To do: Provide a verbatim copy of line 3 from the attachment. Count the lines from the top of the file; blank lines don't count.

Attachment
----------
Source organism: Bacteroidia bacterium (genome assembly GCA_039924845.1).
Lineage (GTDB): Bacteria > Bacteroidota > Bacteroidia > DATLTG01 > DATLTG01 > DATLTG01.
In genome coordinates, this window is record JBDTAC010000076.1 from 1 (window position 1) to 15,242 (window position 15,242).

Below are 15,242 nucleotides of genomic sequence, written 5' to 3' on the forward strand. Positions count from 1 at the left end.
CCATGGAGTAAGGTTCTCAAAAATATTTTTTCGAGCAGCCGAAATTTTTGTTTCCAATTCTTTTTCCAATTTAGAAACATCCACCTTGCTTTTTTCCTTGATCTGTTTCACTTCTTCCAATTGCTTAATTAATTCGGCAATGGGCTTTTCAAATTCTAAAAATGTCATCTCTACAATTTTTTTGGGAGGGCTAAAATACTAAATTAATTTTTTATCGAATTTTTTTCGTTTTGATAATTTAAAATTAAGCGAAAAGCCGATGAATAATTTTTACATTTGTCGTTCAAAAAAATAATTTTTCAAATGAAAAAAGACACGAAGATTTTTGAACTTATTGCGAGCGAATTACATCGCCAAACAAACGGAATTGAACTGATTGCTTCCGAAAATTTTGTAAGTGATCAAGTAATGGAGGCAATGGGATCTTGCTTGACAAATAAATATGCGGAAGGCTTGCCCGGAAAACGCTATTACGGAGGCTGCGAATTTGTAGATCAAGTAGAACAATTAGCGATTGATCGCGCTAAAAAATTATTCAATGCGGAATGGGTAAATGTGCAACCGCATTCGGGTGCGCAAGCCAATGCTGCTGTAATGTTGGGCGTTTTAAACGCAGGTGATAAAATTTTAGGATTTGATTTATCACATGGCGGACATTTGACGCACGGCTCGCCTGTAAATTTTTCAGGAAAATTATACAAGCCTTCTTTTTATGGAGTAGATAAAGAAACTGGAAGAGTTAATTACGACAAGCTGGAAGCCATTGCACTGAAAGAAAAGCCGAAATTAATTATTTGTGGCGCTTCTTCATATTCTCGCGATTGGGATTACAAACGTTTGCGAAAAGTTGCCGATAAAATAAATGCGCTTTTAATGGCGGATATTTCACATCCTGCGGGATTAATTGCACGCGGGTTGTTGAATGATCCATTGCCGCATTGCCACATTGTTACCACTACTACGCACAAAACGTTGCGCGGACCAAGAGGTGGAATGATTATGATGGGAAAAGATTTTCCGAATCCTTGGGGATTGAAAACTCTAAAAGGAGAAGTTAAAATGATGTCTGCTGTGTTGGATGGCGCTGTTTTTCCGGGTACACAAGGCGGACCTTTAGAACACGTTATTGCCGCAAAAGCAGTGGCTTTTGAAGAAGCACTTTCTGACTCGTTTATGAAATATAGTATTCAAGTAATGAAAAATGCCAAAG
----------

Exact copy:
In genome coordinates, this window is record JBDTAC010000076.1 from 1 (window position 1) to 15,242 (window position 15,242).